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Spanish Earth Observation Satellite set to launch this week
16 November 2020 @ 22:27

A TOTALLY Spanish-made satellite is due to go up into space from South America in the early hours of Tuesday morning, and will be able to capture ultra-detailed, high-resolution footage of land use, urban development, water supply, forest fires, wetlands, national borders, and crops.

The Vega will be capable, among other functions, of monitoring drought processes to be able to prepare for crop failure long before it happens, and send real-time alerts of wildfires breaking out.

Located at 670 kilometres above the earth, Vega will collate vital information for the entire planet, not just Spain, where it was built.

A Seosat-Ingenio, with the ability to take up to 600 images a day with a resolution of 2.5 metres – enough to take a close-up photo of a euro coin from 10 kilometres away – the Vega will be launched from the European space port of Kuru in Guyane Française at 02.52 mainland Spain time (01.52 GMT and Canary Island time) on November 17, alongside the French-made satellite Taranis.

Airbus Defence Space España's programme leader, engineer Oriol Álvarez, says the Vega, which weighs 830 kilos, can capture images of both sides of the planet at once and can 'visit' anywhere in the world in three days, takes just 98 minutes to orbit the Earth.

“This means it can circumnavigate the globe completely 14.7 times a day,” Álvarez explains.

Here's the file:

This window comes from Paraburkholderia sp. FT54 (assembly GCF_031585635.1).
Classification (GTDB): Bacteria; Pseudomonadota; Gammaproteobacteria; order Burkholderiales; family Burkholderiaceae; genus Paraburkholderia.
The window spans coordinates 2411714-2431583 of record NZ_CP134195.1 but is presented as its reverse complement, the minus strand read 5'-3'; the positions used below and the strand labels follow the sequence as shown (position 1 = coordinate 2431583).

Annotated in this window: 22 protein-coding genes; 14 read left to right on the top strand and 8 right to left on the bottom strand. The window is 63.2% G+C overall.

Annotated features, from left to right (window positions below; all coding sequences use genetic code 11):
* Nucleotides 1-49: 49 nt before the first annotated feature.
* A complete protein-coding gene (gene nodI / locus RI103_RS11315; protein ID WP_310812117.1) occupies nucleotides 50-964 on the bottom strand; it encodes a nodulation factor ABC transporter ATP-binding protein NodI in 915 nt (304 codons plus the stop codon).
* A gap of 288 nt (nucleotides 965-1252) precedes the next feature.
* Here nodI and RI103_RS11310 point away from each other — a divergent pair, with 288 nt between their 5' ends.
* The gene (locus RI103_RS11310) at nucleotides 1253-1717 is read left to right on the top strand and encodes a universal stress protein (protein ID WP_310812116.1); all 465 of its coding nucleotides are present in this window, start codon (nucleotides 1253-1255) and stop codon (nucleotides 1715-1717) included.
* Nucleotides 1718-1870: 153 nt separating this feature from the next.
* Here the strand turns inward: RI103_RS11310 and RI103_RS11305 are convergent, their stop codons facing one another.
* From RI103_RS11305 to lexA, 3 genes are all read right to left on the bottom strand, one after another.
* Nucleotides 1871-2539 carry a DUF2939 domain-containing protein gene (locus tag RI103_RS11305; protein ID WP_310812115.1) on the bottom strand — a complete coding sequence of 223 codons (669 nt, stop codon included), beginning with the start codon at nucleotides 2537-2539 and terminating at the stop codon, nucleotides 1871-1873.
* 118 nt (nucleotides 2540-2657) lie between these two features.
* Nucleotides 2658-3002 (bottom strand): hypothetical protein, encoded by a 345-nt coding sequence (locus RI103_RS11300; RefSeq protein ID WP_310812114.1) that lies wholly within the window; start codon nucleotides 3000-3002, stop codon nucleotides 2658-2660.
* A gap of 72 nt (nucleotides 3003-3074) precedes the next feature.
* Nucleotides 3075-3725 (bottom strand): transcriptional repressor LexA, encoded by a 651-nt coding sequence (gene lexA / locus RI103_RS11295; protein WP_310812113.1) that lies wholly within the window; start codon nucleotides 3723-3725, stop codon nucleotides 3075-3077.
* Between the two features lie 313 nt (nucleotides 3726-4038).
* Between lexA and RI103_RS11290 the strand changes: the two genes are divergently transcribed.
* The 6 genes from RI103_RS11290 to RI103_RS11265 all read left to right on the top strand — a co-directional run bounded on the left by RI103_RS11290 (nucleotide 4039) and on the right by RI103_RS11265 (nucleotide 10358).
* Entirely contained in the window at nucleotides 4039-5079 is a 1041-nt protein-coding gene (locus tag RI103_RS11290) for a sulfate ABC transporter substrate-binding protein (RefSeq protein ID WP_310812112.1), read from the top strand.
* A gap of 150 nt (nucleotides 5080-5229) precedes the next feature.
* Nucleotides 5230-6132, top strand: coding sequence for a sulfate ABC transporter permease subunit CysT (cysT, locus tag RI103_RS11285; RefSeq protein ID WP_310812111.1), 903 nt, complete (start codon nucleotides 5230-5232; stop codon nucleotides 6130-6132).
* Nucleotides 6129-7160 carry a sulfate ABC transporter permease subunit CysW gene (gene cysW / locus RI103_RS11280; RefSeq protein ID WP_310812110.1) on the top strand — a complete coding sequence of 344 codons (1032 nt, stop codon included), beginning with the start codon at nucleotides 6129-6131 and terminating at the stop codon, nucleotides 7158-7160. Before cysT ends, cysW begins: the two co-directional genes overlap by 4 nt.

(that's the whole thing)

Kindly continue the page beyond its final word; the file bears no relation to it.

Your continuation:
“It's able to return to the same precise spot every three days.

“Thanks to the Vega, we've achieved two major aims: Firstly, we've shown the extent of the Spanish aerospace industry's capacity to develop high-performance satellite platforms; secondly, we've given Spain its own high-resolution Earth observation system.”

With technical and project management support from the European Space Agency (ESA), the Vega is financed and led by the Industry Technology Development Centre (CDTI), part of the ministry of science and innovation, and Airbus España has led a consortium of Spanish industries in its creation and design.

Companies involved include Sener, Thales Alenia Space España, Indra, Iberespacio, HV Sistemas, GMV, Deimos Space, Crisa and GTD – a range which, according to Álvarez, shows Spain has a 'solid aerospace fabric' and whose results will 'open the door to future national and international projects' of this magnitude.

Colour and black-and-white photographs are taken by the two telescopes fitted to the Spanish Earth Observation Satellite (SeoSat), and would be able to snap every centimetre of Spain's territory within less than two months.

Main observation areas of priority interest programmed at present are Latin America, North Africa, Europe, and Spain itself, and the footage will be distributed to private and public users as well as contributing to the massive European Earth observation programme, Copernicus; additionally, it will complement the work of the satellite radar PAZ, sent into orbit in 2018 mainly for defence purposes.

Read more at thinkSPAIN.com

 



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